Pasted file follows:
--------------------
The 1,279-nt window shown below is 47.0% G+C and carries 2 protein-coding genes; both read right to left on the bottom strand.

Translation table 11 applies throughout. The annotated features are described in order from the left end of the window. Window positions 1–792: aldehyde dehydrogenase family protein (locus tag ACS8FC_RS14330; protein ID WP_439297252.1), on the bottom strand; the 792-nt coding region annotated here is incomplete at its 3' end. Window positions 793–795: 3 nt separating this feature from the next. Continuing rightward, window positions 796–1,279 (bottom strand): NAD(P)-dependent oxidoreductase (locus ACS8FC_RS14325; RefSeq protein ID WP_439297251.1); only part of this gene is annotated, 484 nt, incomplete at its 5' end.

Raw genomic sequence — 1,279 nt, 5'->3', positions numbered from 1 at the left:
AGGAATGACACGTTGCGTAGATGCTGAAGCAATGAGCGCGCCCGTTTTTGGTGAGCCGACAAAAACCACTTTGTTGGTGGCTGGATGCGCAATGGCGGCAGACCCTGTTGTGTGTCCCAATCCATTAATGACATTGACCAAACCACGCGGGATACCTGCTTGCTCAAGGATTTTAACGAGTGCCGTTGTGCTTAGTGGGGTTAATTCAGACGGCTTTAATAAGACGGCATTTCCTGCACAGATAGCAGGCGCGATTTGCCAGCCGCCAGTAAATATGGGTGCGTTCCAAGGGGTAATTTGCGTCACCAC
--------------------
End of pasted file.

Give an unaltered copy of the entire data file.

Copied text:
The 1,279-nt window shown below is 47.0% G+C and carries 2 protein-coding genes; both read right to left on the bottom strand.

Translation table 11 applies throughout. The annotated features are described in order from the left end of the window. Window positions 1–792: aldehyde dehydrogenase family protein (locus tag ACS8FC_RS14330; protein ID WP_439297252.1), on the bottom strand; the 792-nt coding region annotated here is incomplete at its 3' end. Window positions 793–795: 3 nt separating this feature from the next. Continuing rightward, window positions 796–1,279 (bottom strand): NAD(P)-dependent oxidoreductase (locus ACS8FC_RS14325; RefSeq protein ID WP_439297251.1); only part of this gene is annotated, 484 nt, incomplete at its 5' end.

Raw genomic sequence — 1,279 nt, 5'->3', positions numbered from 1 at the left:
AGGAATGACACGTTGCGTAGATGCTGAAGCAATGAGCGCGCCCGTTTTTGGTGAGCCGACAAAAACCACTTTGTTGGTGGCTGGATGCGCAATGGCGGCAGACCCTGTTGTGTGTCCCAATCCATTAATGACATTGACCAAACCACGCGGGATACCTGCTTGCTCAAGGATTTTAACGAGTGCCGTTGTGCTTAGTGGGGTTAATTCAGACGGCTTTAATAAGACGGCATTTCCTGCACAGATAGCAGGCGCGATTTGCCAGCCGCCAGTAAATATGGGTGCGTTCCAAGGGGTAATTTGCGTCACCAC